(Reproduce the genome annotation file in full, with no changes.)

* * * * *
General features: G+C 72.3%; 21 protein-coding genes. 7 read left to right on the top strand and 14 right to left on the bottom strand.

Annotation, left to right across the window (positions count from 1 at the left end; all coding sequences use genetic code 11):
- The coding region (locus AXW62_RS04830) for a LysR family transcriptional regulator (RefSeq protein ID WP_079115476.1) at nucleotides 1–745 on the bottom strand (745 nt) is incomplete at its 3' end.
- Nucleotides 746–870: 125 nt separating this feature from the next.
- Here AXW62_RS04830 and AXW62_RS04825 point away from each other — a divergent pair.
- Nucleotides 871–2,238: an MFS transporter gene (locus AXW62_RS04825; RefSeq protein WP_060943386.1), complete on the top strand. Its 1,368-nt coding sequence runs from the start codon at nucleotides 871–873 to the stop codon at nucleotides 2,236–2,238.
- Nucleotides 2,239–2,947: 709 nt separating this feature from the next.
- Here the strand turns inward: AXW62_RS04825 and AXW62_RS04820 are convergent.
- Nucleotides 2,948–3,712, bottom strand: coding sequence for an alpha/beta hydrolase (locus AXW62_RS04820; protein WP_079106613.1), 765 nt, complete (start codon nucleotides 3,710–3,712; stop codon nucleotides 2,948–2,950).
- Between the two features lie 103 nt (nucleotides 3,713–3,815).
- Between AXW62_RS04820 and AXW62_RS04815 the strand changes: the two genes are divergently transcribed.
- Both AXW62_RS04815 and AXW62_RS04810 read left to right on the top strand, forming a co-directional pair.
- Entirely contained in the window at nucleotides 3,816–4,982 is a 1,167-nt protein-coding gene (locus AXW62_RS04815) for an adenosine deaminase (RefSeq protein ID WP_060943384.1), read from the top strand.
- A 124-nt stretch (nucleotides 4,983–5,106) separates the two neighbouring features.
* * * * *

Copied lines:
General features: G+C 72.3%; 21 protein-coding genes. 7 read left to right on the top strand and 14 right to left on the bottom strand.

Annotation, left to right across the window (positions count from 1 at the left end; all coding sequences use genetic code 11):
- The coding region (locus AXW62_RS04830) for a LysR family transcriptional regulator (RefSeq protein ID WP_079115476.1) at nucleotides 1–745 on the bottom strand (745 nt) is incomplete at its 3' end.
- Nucleotides 746–870: 125 nt separating this feature from the next.
- Here AXW62_RS04830 and AXW62_RS04825 point away from each other — a divergent pair.
- Nucleotides 871–2,238: an MFS transporter gene (locus AXW62_RS04825; RefSeq protein WP_060943386.1), complete on the top strand. Its 1,368-nt coding sequence runs from the start codon at nucleotides 871–873 to the stop codon at nucleotides 2,236–2,238.
- Nucleotides 2,239–2,947: 709 nt separating this feature from the next.
- Here the strand turns inward: AXW62_RS04825 and AXW62_RS04820 are convergent.
- Nucleotides 2,948–3,712, bottom strand: coding sequence for an alpha/beta hydrolase (locus AXW62_RS04820; protein WP_079106613.1), 765 nt, complete (start codon nucleotides 3,710–3,712; stop codon nucleotides 2,948–2,950).
- Between the two features lie 103 nt (nucleotides 3,713–3,815).
- Between AXW62_RS04820 and AXW62_RS04815 the strand changes: the two genes are divergently transcribed.
- Both AXW62_RS04815 and AXW62_RS04810 read left to right on the top strand, forming a co-directional pair.
- Entirely contained in the window at nucleotides 3,816–4,982 is a 1,167-nt protein-coding gene (locus AXW62_RS04815) for an adenosine deaminase (RefSeq protein ID WP_060943384.1), read from the top strand.
- A 124-nt stretch (nucleotides 4,983–5,106) separates the two neighbouring features.